Farm Horizons, February 2010
Milking goats has become a way of life for the Dammann family
By Ivan Raconteur
In just three years, Marc and Sarah Dammann of rural Lester Prairie have increased their herd of goats from one pregnant female to about 150 animals, and for the Dammanns, goats are becoming a way of life.
Things are looking pretty good today, Marc said, but the path hasn’t always been easy.
Marc has been farming since 2002. He worked for a sod farm as well as raising some of his own sod. He also purchased a tractor that year, and did custom plowing and combining.
The next step was steers. At one time, Marc thought raising steers would be part of his future. Unfortunately, he got into the market just before things fell apart. He purchased some animals for top dollar, only to watch prices at market drop dramatically.
He decided he needed to go in a new direction. He had always wanted to milk cows, but high land prices in the area put this dream out of reach.
Then, he started to think about goats. At the time, a neighbor was milking goats. Marc talked to the neighbor, as well as other farmers who kept goats. He began to think this could be the right fit for him.
The next hurdle was convincing Sarah, and Mark knew that wasn’t going to be easy. Sarah grew up on a dairy farm near Silver Lake, and was, in Marc’s words, “a hard-core cow person.”
“She said, ‘what the heck are you going to do with goats?’” Mark remembered.
Eventually, she began to come around. Marc knew if he could just get Sarah to agree to purchasing one goat, he would be OK.
One of the things Marc likes about goats is that a goat eats about one-tenth of what a cow eats. On 10 acres of land, Marc says he can produce more than enough hay to feed his goats. He grows corn on 15 rented acres to provide additional feed.
“What is really attractive about goats is that you can afford to get into it, and you can afford feed if you don’t already have it,” Marc said.
Goats are also “cleaner” than cows, so manure is less of a problem, Marc explained.
In the end, Sarah agreed, and they purchased their first goat, a pregnant female named Murphy, three years ago.
Murphy delivered two male kids, and the Dammann goat herd was born.
At first, the Dammanns kept their goats at the neighbor’s farm, partly because the neighbor was already set up with a creamery, Stickney Hill Dairy in Kimball.
Marc said unlike selling cows’ milk, there is a waiting list to get in with a creamery to sell goats’ milk.
The Dammanns purchased 15 more goats during their first year in the business.
It had always been Marc’s intention to set up his own barn for the goats, but some unforeseen circumstances led to that happening sooner than he had expected.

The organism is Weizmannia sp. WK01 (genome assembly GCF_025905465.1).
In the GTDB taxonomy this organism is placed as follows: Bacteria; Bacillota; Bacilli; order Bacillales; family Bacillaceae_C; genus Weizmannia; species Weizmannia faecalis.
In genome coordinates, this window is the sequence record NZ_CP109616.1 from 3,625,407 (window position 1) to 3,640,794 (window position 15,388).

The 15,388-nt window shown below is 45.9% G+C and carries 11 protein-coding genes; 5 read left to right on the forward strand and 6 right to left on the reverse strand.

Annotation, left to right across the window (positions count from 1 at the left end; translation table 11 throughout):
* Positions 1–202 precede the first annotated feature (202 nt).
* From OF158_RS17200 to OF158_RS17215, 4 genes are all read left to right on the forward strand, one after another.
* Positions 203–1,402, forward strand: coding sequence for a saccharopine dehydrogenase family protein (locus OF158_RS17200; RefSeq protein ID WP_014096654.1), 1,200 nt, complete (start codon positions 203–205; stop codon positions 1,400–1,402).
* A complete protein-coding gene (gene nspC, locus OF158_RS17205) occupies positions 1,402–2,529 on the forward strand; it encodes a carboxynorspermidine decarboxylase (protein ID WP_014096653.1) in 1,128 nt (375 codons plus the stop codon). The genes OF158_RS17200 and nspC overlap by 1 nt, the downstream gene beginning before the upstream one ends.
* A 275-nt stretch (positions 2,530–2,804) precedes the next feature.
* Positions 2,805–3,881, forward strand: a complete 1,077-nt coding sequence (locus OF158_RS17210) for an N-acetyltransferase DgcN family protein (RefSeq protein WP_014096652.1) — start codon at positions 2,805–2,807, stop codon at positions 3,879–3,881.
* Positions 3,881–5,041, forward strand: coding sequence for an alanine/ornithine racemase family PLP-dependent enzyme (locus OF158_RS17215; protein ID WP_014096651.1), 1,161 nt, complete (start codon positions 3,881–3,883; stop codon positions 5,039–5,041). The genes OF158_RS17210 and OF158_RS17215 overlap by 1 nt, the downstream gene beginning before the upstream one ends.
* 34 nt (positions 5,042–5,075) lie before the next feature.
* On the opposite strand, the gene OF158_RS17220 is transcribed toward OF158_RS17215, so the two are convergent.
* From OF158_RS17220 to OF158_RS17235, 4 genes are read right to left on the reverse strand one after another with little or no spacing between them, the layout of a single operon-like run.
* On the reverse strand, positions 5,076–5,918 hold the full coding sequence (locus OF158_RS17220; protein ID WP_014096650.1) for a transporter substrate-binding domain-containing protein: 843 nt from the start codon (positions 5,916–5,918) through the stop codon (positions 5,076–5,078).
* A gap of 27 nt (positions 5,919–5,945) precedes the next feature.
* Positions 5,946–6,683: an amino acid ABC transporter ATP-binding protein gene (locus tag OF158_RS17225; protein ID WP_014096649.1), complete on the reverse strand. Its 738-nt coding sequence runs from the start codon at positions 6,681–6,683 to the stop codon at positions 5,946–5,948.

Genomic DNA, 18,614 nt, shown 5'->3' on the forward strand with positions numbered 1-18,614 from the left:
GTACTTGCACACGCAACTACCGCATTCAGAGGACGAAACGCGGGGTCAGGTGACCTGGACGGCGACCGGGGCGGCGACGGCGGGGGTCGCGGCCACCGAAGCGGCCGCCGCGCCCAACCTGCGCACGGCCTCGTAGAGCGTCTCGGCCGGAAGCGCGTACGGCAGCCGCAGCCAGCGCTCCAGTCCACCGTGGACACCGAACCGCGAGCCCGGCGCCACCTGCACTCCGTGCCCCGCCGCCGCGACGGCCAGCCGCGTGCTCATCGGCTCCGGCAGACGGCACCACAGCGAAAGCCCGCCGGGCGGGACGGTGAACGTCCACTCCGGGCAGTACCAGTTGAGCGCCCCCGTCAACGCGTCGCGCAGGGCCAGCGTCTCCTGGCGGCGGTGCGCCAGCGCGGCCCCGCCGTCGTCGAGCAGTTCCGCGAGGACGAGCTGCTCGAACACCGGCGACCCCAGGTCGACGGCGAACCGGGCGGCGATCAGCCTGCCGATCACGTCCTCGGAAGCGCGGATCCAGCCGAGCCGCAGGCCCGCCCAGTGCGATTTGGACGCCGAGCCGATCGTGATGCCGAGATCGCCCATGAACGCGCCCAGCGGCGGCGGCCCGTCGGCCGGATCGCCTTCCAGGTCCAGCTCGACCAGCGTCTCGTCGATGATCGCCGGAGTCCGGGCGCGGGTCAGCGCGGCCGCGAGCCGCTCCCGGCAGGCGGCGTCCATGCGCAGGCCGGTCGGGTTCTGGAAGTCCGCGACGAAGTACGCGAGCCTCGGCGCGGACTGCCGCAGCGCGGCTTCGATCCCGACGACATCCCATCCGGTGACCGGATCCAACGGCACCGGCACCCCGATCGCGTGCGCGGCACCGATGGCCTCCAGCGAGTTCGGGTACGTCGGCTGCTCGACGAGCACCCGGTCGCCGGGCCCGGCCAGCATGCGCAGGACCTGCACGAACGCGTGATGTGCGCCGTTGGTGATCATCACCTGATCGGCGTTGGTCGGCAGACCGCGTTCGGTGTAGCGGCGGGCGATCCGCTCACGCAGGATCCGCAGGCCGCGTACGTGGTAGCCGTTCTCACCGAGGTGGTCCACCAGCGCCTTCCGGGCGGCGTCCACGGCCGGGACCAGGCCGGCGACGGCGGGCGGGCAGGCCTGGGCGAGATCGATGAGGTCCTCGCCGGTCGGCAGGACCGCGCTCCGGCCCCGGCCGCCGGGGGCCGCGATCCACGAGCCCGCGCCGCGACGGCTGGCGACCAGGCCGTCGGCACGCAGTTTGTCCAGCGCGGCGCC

First, he was laid off from his job at Ram Buildings in Winsted.
Then, last summer he received a call that dramatically increased his herd, practically overnight. The call came from Stickney Hill Dairy. One of the company’s other suppliers had decided to get out of the business, and wondered if the Dammanns were interested in buying their herd of about 100 goats.
At that point, the Dammanns had 37 small and 14 large goats. Despite the fact that his barn was not even close to being ready, Marc saw the call as a great opportunity to not only increase his herd, but to automatically get hooked-up with the creamery.
The Dammanns talked to the bank and put together a deal to purchase the herd.
Instead of being something that could be completed gradually over time, as he had the money, the barn project became an urgent priority for Marc. He started work June 7, 2009, and the goal was to be operational by Sept. 1. After months of work, the project was finally complete Nov. 6.
Mark purchased all of his neighbor’s milking equipment, including a 400-gallon bulk tank.
He converted a structure that had once been a hog barn, and later a shop building, into his goat barn and milking parlor.
This included breaking up part of a flat concrete floor and digging in a trench. There was plumbing and wiring to do. There were walls to build and painting to be completed. A lean-to was added to one side of the building to provide shelter for the goats. Partitions were built for what would eventually be the kid room.
Marc spent countless hours on the project, and Sarah helped when she wasn’t at her job at Plato Woodworking. They also had a lot of help from their friends and family, especially their parents.
“We wouldn’t be where we are today without our parents,” Marc said.